French public warned over 10 ‘summer food scams’

French consumers have been warned about ten products which have been labelled "summer food scams" due to their misleading packaging. These are the items you should watch out for.

French public warned over 10 'summer food scams'
Photo: AFP
A new campaign by French food watchdog Foodwatch “Scam on the Label” shows that despite our best efforts to pay attention to where our food comes from and find out whether it's good for us, we might be being thwarted due to misleading packaging.
The campaign, which focuses on ingredients people are likely to put in salads, such as raw vegetables, fruits and pre-prepared meats, exposes ten food “scams of the summer”. 
While most are related to the origin of the foods, some of these “scams” are linked to deceptive ingredients lists. 
“This campaign is there to denounce them [these brands],” says Mégane Ghorbani, campaign manager at Foodwatch.
Mixed raw vegetables: white cabbage, carrot and celery (Florette)
According to the food watchdog, “The French flag and 'prepared in France' label is misleading”. While some of the ingredients come from France, Florette also sources ingredients in Spain and Great Britain. 
The problem with this is that 8 out of ten consumers are willing to fork out more for food made in France, said Foodwatch. 
Photo: AFP
Dried Cranberries (Ocean Spray)
You might think you're choosing the healthy option by adding dried cranberries to your meal but be warned — you may be consuming more sugar than you think. 
According to Foodwatch, Ocean Spray adds extra sugar to its dried cranberries which — on top of what is already contained in the fruit — means that each packet is made up of 74 percent sugar. 
100% traditionally smoked chicken using beech wood (Knacki Herta)
Chicken, of course. But what part? According to the association, the meat of these sausages consists of “75% chicken skin and mechanically separated meat – scraped off the carcass of the poultry”. And to perfect the mixture, sodium nitrite, a controversial additive.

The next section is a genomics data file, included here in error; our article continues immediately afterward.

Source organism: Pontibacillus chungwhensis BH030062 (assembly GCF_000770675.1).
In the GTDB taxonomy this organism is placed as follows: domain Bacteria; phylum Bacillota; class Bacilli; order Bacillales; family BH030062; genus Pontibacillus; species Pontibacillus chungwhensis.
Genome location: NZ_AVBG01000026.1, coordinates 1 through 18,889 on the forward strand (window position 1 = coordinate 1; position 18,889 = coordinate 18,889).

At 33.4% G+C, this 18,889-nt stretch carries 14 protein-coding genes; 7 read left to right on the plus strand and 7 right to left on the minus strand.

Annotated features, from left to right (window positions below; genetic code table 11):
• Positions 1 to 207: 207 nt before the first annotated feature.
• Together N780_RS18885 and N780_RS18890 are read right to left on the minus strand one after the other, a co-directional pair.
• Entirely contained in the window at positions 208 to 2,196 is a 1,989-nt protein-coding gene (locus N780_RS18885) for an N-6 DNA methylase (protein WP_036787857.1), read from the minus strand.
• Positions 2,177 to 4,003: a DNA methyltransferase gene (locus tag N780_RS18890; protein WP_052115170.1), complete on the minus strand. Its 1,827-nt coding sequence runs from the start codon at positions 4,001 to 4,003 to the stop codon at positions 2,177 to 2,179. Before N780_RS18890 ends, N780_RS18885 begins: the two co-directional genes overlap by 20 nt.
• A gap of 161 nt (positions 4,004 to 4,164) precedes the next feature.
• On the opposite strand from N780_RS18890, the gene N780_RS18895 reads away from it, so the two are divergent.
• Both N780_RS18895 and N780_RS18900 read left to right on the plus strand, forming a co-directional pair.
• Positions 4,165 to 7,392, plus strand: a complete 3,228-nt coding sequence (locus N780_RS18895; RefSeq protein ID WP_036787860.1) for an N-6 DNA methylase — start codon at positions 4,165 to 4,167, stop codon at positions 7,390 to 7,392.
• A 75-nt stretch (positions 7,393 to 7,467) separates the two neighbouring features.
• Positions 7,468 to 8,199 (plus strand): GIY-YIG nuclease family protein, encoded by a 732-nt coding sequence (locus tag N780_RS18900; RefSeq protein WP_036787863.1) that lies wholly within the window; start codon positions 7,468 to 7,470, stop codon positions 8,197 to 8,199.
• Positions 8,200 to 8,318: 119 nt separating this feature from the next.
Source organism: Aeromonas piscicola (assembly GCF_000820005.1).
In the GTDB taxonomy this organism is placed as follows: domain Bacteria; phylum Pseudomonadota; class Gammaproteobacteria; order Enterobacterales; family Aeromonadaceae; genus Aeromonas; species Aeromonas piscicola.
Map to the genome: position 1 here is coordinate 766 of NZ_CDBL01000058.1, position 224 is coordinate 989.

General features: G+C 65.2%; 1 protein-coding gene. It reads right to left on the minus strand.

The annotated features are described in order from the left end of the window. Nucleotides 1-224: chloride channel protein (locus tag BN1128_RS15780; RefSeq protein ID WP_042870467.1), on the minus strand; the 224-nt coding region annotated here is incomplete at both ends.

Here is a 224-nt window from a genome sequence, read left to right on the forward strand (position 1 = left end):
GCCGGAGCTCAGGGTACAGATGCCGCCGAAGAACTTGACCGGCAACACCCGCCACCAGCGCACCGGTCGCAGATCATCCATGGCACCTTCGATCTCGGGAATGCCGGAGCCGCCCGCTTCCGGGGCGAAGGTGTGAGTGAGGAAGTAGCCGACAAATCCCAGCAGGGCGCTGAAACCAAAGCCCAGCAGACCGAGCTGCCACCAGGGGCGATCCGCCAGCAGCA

Pitted green olives from Provence in Herbes de Provence (Tropic Apéro en Provence)
While you'd be forgiven for thinking that these olives are about as Provencal as it gets, considering it is written no fewer than three times on the packaging, according to Foodwatch, only the Herbes de Provence actually come from this area of France, which means a measly 0.1 percent of the product. 
Organic smoked bacon sticks – 25 percent salt (Fleury Michon)
Don't be fooled by the “organic” label on the packet — it doesn't mean the bacon is healthier, says Foodwatch. 
In fact, according to the watchdog it could even be worse for you, with a higher level of salt and more saturated fat contained in the organic range. 
Charentais melon
You might have picked yourself up a nice Charentais melon but — somewhat confusingly — that doesn't necessarily mean it's come from Charente.
The name, according to Foodwatch is purely commercial and is no guarantee of the origin of the fruit.  
Charentais melon. Photo: Neal Ziring/Wikicommons
White mushrooms from Paris
… and the same goes for white mushrooms from Paris. 
Light vinaigrette made in Dijon (Amora)
Mustard accounts for just 0.7 of this recipe and Foodwatch says that these mustard seeds are not necessarily of French origin. 
Meat from Grisons (Aoste)
The packaging might say this meat comes from “the heart of Grisons in Switzerland” but the beef used by Aoste is labeled “EU or non-EU” so there's no real guarantee of its origin. 
Lobster sticks (Coraya)
This might well be the most shocking of the bunch. 
According to Foodwatch, these lobster sticks do not contain any trace of lobster but do contain a controversial additive called glutamate.
As a result, on Tuesday an online petition, which has so far garnered over 10,000 signatures, was set up against this product.